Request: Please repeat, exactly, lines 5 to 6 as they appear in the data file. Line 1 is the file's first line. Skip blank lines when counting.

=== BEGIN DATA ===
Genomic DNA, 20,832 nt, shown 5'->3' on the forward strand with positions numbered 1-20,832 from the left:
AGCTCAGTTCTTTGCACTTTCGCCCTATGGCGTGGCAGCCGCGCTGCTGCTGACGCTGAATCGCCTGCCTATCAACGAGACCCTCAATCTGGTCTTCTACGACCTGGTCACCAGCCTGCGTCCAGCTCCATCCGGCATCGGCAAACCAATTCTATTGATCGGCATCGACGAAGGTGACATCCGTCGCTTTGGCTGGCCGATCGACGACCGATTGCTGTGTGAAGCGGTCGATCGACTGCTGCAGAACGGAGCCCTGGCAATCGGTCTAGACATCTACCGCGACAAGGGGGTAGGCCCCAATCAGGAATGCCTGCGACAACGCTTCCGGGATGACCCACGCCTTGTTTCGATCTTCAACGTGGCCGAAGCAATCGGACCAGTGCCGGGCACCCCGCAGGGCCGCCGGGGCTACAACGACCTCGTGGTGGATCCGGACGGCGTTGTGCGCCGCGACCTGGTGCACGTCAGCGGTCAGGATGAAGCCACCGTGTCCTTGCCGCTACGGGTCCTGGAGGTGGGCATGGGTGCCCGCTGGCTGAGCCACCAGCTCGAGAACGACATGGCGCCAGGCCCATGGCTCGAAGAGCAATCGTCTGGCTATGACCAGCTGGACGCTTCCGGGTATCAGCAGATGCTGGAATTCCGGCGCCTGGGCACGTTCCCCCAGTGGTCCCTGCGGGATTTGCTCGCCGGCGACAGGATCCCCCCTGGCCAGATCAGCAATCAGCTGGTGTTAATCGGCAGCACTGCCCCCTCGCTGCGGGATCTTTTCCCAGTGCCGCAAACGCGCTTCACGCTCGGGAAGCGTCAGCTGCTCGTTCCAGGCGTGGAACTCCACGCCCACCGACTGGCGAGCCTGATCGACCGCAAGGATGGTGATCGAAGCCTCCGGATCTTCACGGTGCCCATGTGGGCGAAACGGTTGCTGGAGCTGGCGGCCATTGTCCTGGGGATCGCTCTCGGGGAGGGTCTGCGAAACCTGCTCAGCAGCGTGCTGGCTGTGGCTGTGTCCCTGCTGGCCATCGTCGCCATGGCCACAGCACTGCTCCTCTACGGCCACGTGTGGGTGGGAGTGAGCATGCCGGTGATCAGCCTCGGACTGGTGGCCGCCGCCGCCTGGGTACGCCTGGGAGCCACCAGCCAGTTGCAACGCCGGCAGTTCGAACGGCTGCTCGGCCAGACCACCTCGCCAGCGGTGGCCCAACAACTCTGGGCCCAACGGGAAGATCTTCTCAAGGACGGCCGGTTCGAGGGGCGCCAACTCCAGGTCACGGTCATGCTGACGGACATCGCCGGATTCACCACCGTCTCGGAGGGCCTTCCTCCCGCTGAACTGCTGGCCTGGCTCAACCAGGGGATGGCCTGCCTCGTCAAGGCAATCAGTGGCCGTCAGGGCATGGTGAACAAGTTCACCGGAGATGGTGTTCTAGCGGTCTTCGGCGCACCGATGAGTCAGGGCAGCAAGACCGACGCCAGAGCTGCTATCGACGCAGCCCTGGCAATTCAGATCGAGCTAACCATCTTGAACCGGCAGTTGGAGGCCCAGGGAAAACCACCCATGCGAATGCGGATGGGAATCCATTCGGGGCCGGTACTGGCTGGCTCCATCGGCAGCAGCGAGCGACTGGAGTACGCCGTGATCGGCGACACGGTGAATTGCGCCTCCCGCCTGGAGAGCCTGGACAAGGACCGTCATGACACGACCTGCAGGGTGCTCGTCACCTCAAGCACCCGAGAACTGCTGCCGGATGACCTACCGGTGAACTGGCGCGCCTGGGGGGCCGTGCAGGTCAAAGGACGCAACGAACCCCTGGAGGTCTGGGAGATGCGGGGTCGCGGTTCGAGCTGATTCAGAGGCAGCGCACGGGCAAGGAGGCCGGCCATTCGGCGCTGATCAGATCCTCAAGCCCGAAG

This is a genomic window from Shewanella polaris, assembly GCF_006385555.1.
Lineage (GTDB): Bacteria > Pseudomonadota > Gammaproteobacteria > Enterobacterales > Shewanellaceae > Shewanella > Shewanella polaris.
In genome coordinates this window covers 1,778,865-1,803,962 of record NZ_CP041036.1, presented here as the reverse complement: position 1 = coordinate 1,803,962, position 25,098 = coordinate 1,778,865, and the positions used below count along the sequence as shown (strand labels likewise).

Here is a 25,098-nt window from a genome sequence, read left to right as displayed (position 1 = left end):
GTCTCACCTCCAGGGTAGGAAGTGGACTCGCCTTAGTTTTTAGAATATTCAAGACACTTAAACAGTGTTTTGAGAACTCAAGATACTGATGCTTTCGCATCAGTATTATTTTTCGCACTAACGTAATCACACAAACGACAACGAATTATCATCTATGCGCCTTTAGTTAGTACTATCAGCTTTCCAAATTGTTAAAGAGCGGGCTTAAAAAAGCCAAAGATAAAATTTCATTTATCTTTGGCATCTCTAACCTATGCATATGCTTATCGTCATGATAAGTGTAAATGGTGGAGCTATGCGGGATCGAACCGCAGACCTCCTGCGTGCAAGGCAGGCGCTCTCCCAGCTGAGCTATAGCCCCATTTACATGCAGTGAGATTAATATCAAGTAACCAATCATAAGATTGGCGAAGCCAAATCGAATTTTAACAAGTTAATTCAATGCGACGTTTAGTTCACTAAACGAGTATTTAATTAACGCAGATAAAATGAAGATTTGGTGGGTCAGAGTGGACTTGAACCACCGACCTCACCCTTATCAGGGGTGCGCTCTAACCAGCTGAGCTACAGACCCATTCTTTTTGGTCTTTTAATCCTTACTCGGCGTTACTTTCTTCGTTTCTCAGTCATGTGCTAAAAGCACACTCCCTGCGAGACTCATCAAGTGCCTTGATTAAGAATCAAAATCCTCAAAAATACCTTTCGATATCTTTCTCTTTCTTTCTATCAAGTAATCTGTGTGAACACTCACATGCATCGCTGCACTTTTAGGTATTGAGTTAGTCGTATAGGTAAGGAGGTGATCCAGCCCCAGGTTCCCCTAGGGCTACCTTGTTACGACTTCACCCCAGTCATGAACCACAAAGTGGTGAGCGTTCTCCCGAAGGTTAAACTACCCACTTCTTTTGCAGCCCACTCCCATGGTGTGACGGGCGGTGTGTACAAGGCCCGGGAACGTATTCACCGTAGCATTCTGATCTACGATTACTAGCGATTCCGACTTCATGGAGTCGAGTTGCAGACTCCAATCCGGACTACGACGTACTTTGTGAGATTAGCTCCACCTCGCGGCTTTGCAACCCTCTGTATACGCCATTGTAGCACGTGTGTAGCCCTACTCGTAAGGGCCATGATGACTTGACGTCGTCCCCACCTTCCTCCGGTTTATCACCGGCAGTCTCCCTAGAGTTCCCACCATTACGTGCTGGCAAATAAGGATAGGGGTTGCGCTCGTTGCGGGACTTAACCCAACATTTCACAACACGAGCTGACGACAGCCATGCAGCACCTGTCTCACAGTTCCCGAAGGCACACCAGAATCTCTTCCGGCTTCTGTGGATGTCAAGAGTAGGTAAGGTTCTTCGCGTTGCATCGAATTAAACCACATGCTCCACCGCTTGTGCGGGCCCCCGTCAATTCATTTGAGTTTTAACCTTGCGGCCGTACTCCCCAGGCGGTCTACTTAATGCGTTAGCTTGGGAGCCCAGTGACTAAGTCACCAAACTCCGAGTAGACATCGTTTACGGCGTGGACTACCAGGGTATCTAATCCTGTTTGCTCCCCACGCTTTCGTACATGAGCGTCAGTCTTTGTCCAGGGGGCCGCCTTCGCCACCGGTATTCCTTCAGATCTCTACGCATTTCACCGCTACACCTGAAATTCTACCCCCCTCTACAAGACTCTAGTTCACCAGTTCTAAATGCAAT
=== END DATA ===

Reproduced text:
In genome coordinates this window covers 1,778,865-1,803,962 of record NZ_CP041036.1, presented here as the reverse complement: position 1 = coordinate 1,803,962, position 25,098 = coordinate 1,778,865, and the positions used below count along the sequence as shown (strand labels likewise).

Here is a 25,098-nt window from a genome sequence, read left to right as displayed (position 1 = left end):